The election is upon us. And we’ve decided not to pull any punches, so we’ve abolished the Toss-Up category. But be warned: we see this year’s gubernatorial elections as quite chaotic and have no fewer than 13 races in the “Leans” category. We won’t get them all right, but read anyway!

AK-GOV (Parnell-R): Toss-Up to Leans Independent

Gov. Sean Parnell has not circled the wagons in his base since Republican-turned-Independent Bill Walker and Democrat Byron Mallott formed a fusion ticket in August. To the contrary, ex-Gov. Sarah Palin recently endorsed Mr. Walker after a split with Mr. Parnell over a controversial tax cut for oil companies. We have to call Mr. Parnell an underdog; the vaunted turnout operation of Sen. Mark Begich (D) may also give a bounce to Mr. Walker, though it probably won’t be enough to save Mr. Begich himself.

AR-GOV (Open-D): Leans Republican to Likely Republican

Like its counterpart Senate race, Arkansas’s gubernatorial race has shifted inexorably toward the Republican, Asa Hutchinson, and away from Democratic ex-Rep. Mike Ross. We’ve said before that if Mr. Ross loses this race, it was unwinnable for Team Blue; with an eight-point lead for Mr. Hutchinson, we’re pretty confident that’s the case.

AZ-GOV (Open-R): Leans Republican to Likely Republican

We’ve been largely bereft of polling in Arizona’s gubernatorial race, but the lack of activity from national Democrats indicates that they have little hope for Fred DuVal’s race against Republican Doug Ducey. Democrats might have a better shot at attacking Arizona’s Senate seat in 2016, a presidential year, especially if Sen. John McCain retires or loses a primary.

CO-GOV (Hickenlooper-D): Toss-Up to Leans Democratic

This campaign was a much rougher ride for Democratic Gov. John Hickenlooper than many expected, and we’re figuring a stressful election night here. Polls are neck-and-neck, but we have to give Democrats the edge in a coin-flip in Colorado, given the substantial polling bias against them in the past few elections. Mr. Hickenlooper should run a couple points ahead of Sen. Mark Udall, and we’re calling a split decision here.

CT-GOV (Malloy-D): Toss-Up to Leans Democratic

IL-GOV (Quinn-D): Toss-Up to Leans Democratic

MA-GOV (Open-D): Leans Democratic to Leans Republican

In both Connecticut and Illinois, the story has been the same: a Democratic incumbent, with underwater approval numbers and having alienated key constituencies, threw the kitchen sink at a Republican private equity mogul enough to pull slightly ahead in a deep blue state. We think it will be enough in both, but find it remarkable that, given where we were over the summer, that the blue state most likely to fall into Republican hands isn’t Connecticut, Illinois, or Hawaii, but instead Massachusetts. There, the story is the Republican candidate, health care executive Charlie Baker, who has a remarkable 54/28 favorable spread and is now favored to defeat Democrat Martha Coakley.

FL-Gov (Scott-R): Toss-Up to Leans Democratic

Just when you thought that pettiness couldn’t go any further, this. In a race populated by unpopular Gov. Rick Scott (R) and unpopular ex-Gov. Charlie Crist (R-then-D) and over $100m of campaign spending, Floridians will probably just be happy to have it over. But early voting numbers look good for Democratic turnout, and we think Mr. Crist will probably prevail.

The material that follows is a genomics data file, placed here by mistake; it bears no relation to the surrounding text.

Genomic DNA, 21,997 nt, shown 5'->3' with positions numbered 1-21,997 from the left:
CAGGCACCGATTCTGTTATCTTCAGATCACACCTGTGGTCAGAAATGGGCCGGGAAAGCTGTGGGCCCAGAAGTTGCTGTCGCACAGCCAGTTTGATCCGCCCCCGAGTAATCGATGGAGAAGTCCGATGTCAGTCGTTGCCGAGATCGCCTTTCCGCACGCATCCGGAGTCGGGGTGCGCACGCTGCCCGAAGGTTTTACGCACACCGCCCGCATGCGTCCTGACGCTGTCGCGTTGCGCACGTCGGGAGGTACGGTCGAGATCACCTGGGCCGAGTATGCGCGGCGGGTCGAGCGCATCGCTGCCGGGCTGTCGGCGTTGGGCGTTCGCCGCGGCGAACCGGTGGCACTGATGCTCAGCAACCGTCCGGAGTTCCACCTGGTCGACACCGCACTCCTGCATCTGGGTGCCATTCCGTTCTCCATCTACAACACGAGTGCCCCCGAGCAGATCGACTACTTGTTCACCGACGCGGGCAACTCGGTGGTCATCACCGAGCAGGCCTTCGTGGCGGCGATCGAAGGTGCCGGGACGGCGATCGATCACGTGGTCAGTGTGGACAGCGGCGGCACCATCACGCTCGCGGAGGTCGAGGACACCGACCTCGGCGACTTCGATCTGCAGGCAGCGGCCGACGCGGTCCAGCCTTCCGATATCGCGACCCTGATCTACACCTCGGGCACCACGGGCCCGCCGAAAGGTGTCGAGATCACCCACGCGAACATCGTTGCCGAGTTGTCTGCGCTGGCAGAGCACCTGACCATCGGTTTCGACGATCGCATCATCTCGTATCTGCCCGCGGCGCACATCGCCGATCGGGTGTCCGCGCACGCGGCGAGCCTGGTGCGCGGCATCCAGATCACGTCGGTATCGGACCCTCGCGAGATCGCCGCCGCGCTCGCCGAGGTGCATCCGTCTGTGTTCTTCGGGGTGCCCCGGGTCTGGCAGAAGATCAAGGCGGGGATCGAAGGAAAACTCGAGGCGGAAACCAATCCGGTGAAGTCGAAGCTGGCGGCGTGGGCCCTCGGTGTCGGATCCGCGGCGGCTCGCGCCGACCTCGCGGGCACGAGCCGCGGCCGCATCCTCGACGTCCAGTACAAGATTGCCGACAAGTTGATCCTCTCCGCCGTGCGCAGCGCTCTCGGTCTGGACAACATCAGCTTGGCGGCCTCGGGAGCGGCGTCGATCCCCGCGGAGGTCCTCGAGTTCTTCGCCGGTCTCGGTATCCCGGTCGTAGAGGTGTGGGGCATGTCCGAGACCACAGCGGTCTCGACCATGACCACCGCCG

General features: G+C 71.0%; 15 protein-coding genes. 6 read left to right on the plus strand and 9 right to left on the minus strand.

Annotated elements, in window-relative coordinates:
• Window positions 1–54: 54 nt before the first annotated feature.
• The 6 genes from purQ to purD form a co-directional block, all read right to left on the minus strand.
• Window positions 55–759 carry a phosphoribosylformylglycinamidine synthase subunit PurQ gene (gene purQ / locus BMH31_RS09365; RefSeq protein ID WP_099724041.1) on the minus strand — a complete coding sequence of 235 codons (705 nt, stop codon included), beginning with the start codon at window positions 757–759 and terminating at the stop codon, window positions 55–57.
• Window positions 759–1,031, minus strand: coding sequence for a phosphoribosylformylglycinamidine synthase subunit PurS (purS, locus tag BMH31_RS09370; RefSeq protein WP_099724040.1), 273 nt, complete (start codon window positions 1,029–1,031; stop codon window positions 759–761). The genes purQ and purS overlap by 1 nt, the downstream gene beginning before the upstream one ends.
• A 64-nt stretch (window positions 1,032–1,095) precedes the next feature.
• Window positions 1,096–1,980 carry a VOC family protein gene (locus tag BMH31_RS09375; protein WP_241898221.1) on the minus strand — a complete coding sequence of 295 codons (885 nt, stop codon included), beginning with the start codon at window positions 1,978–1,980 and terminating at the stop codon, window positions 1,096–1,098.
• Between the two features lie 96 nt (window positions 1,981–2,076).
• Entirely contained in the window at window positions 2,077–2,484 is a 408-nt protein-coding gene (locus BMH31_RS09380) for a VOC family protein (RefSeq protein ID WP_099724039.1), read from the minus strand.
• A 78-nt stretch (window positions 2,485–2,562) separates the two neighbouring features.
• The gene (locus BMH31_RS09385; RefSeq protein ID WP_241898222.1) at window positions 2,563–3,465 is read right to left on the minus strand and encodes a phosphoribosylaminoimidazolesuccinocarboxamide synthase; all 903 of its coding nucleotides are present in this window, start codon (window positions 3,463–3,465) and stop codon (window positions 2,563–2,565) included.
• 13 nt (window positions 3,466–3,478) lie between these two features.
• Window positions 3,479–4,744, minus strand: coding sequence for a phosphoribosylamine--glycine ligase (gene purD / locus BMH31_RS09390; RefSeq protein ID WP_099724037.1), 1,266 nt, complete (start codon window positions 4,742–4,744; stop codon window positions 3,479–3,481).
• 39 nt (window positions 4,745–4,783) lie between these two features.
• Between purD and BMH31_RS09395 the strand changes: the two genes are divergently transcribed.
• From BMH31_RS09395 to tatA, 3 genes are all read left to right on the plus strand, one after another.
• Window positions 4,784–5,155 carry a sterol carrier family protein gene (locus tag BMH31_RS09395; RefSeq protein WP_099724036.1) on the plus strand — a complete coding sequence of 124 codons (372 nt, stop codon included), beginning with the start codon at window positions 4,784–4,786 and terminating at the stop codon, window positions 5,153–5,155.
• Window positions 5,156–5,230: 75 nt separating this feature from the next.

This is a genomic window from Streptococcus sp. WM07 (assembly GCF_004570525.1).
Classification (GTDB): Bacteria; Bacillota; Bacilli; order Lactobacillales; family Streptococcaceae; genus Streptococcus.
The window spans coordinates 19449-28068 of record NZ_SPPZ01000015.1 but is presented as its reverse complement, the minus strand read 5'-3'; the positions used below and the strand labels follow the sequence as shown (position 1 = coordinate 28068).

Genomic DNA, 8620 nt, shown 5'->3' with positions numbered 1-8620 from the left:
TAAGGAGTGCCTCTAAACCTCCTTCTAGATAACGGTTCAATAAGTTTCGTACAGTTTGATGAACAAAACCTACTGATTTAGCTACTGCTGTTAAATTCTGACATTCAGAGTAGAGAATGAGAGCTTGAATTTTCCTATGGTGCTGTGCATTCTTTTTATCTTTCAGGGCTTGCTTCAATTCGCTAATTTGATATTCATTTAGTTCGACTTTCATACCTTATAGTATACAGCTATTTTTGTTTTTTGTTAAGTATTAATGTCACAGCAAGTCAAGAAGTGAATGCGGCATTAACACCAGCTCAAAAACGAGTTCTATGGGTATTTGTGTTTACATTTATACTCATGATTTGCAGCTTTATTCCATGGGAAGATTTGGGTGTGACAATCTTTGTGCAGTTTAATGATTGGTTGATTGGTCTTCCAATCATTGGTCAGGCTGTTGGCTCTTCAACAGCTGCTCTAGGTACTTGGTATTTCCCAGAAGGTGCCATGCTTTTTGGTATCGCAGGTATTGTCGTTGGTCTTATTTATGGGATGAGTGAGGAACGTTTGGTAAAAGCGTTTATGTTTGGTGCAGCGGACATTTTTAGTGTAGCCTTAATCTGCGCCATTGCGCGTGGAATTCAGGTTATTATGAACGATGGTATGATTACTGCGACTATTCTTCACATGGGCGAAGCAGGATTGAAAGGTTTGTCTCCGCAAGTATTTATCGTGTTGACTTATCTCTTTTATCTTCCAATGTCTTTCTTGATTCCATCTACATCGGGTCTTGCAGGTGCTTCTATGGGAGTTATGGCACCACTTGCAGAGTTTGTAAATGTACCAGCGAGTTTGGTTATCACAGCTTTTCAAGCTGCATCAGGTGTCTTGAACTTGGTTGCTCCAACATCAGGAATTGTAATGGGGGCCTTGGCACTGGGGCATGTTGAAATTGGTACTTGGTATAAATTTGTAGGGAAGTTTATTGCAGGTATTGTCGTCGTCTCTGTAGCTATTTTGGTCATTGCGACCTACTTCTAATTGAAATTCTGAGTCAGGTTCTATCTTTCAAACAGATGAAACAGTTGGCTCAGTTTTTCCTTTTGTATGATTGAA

ID-GOV (Otter-R): Likely Republican to Safe Republican

MN-GOV (Dayton-D): Likely Democratic to Safe Democratic

OK-GOV (Fallin-R): Likely Republican to Safe Republican

In Minnesota, just like with Sen. Al Franken, the challenge to Gov. Mark Dayton simply never emerged: unlike 2008, there will be no drama in Minnesota this year. In Idaho and Oklahoma, among the reddest states in the country, there were surprisingly strong challenges to Govs. Butch Otter and Mary Fallin, but we expect both to fall short—though both will probably win by less than one would have expected a year ago.

MI-GOV (Snyder-R): Toss-Up to Leans Republican

WI-GOV (Walker-R): Toss-Up to Leans Republican

In the gubernatorial elections with the most national importance—and the future of the types of collective bargaining restrictions that Govs. Rick Snyder (R-MI) and Scott Walker (R-WI) signed—we now see a narrow edge for Mr. Walker and a somewhat larger one for Mr. Snyder. On a night that will probably be bleak for Democrats, the trophy of Mr. Walker’s head—and any presidential ambitions he might have had—would be a decent consolation prize as well, if Democrat Mary Burke can pull an upset.

NH-GOV (Hassan-D): Safe Democratic to Likely Democratic

RI-GOV (Open-D): Likely Democratic to Leans Democratic

Gubernatorial races in New Hampshire and Rhode Island have both tightened, leaving Vermont’s as the only uncompetitive one in New England. We would be quite surprised if New Hampshire Gov. Maggie Hassan lost—if she does, expect major losses for House and Senate Democrats because it likely means that Scott Brown defeated Sen. Jeanne Shaheen by a significant margin, foreboding a Republican wave. A loss in Rhode Island would be more understandable, with an open seat, scarce polling (though it all shows Democrat Gina Raimondo ahead, mostly by narrow margins) and the nation’s most elastic electorate.

final gov projections

Published by JP Meredith

John Meredith is a contributor to The Politic from New York, NY. Contact him at john.meredith@yale.edu.

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